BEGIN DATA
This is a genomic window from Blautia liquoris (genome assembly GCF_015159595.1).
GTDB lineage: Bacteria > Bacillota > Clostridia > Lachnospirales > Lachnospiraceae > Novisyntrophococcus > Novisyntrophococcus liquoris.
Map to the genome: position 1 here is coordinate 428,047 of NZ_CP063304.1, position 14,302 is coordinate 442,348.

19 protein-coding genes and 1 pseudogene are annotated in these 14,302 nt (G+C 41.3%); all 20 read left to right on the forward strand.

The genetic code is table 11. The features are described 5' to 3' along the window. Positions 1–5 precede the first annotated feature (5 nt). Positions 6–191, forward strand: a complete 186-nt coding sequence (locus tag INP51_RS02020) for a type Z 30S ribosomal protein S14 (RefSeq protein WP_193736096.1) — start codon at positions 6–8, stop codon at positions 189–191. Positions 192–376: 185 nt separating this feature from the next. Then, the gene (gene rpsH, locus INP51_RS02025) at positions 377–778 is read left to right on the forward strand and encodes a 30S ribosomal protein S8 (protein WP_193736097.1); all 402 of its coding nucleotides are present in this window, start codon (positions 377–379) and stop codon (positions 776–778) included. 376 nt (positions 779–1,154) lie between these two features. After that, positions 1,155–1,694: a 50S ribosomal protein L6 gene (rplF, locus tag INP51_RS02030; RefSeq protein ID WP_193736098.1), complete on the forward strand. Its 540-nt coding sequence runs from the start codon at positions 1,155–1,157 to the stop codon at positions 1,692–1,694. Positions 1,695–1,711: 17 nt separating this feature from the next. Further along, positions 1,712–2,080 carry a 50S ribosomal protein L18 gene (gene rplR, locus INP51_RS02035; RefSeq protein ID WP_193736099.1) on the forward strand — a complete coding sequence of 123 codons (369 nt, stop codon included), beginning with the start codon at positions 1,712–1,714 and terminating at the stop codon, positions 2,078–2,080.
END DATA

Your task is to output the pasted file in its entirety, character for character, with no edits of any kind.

This is a genomic window from Blautia liquoris (genome assembly GCF_015159595.1).
GTDB lineage: Bacteria > Bacillota > Clostridia > Lachnospirales > Lachnospiraceae > Novisyntrophococcus > Novisyntrophococcus liquoris.
Map to the genome: position 1 here is coordinate 428,047 of NZ_CP063304.1, position 14,302 is coordinate 442,348.

19 protein-coding genes and 1 pseudogene are annotated in these 14,302 nt (G+C 41.3%); all 20 read left to right on the forward strand.

The genetic code is table 11. The features are described 5' to 3' along the window. Positions 1–5 precede the first annotated feature (5 nt). Positions 6–191, forward strand: a complete 186-nt coding sequence (locus tag INP51_RS02020) for a type Z 30S ribosomal protein S14 (RefSeq protein WP_193736096.1) — start codon at positions 6–8, stop codon at positions 189–191. Positions 192–376: 185 nt separating this feature from the next. Then, the gene (gene rpsH, locus INP51_RS02025) at positions 377–778 is read left to right on the forward strand and encodes a 30S ribosomal protein S8 (protein WP_193736097.1); all 402 of its coding nucleotides are present in this window, start codon (positions 377–379) and stop codon (positions 776–778) included. 376 nt (positions 779–1,154) lie between these two features. After that, positions 1,155–1,694: a 50S ribosomal protein L6 gene (rplF, locus tag INP51_RS02030; RefSeq protein ID WP_193736098.1), complete on the forward strand. Its 540-nt coding sequence runs from the start codon at positions 1,155–1,157 to the stop codon at positions 1,692–1,694. Positions 1,695–1,711: 17 nt separating this feature from the next. Further along, positions 1,712–2,080 carry a 50S ribosomal protein L18 gene (gene rplR, locus INP51_RS02035; RefSeq protein ID WP_193736099.1) on the forward strand — a complete coding sequence of 123 codons (369 nt, stop codon included), beginning with the start codon at positions 1,712–1,714 and terminating at the stop codon, positions 2,078–2,080.